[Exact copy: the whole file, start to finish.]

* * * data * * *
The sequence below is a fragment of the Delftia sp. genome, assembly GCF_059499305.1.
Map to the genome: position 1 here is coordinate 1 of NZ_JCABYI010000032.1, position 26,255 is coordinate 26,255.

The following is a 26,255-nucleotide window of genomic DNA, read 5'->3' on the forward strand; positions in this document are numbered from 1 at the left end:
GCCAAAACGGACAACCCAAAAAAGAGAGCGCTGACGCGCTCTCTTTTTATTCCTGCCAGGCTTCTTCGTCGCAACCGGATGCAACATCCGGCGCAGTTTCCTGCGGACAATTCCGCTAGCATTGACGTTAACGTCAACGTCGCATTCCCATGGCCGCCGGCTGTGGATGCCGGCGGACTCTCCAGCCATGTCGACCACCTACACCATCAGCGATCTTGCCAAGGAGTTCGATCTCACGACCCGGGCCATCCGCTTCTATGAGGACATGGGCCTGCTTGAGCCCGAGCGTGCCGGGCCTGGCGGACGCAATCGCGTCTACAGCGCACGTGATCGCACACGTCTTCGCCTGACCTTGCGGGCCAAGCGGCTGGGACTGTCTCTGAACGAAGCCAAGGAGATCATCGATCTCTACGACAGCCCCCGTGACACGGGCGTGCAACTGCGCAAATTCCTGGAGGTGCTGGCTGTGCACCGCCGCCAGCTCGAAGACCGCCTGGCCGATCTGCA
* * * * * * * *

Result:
The sequence below is a fragment of the Delftia sp. genome, assembly GCF_059499305.1.
Map to the genome: position 1 here is coordinate 1 of NZ_JCABYI010000032.1, position 26,255 is coordinate 26,255.

The following is a 26,255-nucleotide window of genomic DNA, read 5'->3' on the forward strand; positions in this document are numbered from 1 at the left end:
GCCAAAACGGACAACCCAAAAAAGAGAGCGCTGACGCGCTCTCTTTTTATTCCTGCCAGGCTTCTTCGTCGCAACCGGATGCAACATCCGGCGCAGTTTCCTGCGGACAATTCCGCTAGCATTGACGTTAACGTCAACGTCGCATTCCCATGGCCGCCGGCTGTGGATGCCGGCGGACTCTCCAGCCATGTCGACCACCTACACCATCAGCGATCTTGCCAAGGAGTTCGATCTCACGACCCGGGCCATCCGCTTCTATGAGGACATGGGCCTGCTTGAGCCCGAGCGTGCCGGGCCTGGCGGACGCAATCGCGTCTACAGCGCACGTGATCGCACACGTCTTCGCCTGACCTTGCGGGCCAAGCGGCTGGGACTGTCTCTGAACGAAGCCAAGGAGATCATCGATCTCTACGACAGCCCCCGTGACACGGGCGTGCAACTGCGCAAATTCCTGGAGGTGCTGGCTGTGCACCGCCGCCAGCTCGAAGACCGCCTGGCCGATCTGCA